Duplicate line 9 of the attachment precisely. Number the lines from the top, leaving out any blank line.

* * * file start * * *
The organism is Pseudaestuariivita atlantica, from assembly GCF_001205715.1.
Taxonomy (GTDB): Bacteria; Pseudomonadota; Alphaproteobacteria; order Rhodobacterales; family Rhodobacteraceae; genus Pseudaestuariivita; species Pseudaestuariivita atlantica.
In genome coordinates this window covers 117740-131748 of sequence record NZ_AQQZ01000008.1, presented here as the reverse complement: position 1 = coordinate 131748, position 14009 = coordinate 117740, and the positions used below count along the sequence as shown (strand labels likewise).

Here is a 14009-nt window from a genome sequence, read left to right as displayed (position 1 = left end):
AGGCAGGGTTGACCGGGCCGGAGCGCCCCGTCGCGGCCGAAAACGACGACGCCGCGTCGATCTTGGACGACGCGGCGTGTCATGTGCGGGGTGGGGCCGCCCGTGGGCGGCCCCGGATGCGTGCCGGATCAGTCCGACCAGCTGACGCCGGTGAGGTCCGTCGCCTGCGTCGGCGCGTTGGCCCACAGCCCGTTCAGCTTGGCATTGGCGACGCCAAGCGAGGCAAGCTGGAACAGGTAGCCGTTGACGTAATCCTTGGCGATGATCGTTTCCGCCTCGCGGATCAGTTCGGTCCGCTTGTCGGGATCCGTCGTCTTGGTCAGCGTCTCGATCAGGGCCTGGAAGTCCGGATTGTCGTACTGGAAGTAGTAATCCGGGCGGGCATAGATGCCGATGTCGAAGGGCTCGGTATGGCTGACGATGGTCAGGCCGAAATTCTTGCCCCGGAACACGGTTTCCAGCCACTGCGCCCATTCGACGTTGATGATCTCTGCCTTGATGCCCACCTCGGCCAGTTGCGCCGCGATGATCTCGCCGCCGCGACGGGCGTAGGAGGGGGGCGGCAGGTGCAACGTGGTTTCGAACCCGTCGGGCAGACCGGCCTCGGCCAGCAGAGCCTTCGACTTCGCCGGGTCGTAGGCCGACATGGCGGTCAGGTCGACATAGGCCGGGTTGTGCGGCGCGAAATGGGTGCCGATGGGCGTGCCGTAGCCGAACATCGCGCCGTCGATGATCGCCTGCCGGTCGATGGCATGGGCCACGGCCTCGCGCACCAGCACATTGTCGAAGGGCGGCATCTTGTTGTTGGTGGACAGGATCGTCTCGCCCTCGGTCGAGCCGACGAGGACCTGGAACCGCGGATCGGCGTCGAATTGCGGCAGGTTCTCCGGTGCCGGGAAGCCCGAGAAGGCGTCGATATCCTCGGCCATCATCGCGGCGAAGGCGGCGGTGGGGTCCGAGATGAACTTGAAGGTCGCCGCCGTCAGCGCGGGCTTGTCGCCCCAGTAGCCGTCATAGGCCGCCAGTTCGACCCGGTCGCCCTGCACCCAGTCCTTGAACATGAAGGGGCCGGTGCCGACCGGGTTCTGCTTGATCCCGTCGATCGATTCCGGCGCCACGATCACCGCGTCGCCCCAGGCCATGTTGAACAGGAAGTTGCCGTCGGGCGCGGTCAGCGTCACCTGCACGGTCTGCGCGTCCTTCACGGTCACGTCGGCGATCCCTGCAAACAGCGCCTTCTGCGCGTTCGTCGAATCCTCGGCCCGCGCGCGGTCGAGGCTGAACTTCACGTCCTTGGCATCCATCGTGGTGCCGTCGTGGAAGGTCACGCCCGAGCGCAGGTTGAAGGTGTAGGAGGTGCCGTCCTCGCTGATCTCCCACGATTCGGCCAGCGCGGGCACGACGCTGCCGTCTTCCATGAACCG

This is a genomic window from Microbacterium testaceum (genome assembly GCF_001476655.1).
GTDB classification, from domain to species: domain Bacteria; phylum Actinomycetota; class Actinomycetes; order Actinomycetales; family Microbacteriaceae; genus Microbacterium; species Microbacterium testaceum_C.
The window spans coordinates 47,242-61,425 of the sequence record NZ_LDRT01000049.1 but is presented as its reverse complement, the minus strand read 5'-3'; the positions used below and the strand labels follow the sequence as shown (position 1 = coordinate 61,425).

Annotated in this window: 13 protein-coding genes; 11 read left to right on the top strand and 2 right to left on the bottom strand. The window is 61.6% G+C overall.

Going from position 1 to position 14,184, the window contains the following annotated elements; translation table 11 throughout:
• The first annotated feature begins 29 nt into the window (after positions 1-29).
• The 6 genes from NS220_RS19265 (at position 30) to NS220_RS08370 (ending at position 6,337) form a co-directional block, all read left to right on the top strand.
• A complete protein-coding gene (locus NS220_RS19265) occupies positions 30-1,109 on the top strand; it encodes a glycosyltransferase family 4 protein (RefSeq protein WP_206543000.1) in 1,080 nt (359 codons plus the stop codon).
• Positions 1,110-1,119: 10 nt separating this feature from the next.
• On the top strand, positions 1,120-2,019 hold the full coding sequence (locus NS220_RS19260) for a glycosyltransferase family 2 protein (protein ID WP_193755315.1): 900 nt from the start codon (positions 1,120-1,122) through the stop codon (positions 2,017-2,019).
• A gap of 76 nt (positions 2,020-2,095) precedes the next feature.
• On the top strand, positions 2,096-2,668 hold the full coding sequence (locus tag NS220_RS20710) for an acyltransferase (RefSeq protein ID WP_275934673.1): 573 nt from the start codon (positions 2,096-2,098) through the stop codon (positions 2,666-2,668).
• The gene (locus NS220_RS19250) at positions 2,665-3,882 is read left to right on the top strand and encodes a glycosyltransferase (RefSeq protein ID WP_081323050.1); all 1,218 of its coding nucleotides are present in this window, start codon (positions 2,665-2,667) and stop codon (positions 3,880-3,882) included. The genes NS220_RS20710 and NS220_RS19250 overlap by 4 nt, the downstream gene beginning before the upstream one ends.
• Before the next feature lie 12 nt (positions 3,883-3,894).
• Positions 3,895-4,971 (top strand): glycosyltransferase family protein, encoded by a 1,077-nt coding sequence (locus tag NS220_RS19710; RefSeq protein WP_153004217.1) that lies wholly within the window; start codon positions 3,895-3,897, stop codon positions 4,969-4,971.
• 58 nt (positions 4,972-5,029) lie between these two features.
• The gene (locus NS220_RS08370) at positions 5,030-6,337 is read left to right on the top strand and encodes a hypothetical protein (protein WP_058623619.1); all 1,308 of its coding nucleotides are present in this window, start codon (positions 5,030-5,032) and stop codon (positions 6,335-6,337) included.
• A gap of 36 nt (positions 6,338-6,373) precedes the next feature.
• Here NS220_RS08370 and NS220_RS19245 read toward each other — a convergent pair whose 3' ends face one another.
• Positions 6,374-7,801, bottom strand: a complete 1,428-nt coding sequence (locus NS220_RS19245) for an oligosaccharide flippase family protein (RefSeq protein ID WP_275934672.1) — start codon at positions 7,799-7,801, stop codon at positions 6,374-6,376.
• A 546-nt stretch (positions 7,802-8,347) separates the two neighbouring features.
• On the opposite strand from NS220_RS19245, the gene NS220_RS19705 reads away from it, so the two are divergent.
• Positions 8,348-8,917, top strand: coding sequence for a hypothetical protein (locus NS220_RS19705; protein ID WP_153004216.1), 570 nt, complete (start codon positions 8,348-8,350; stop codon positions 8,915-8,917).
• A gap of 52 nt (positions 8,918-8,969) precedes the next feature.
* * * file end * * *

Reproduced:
Annotated in this window: 13 protein-coding genes; 11 read left to right on the top strand and 2 right to left on the bottom strand. The window is 61.6% G+C overall.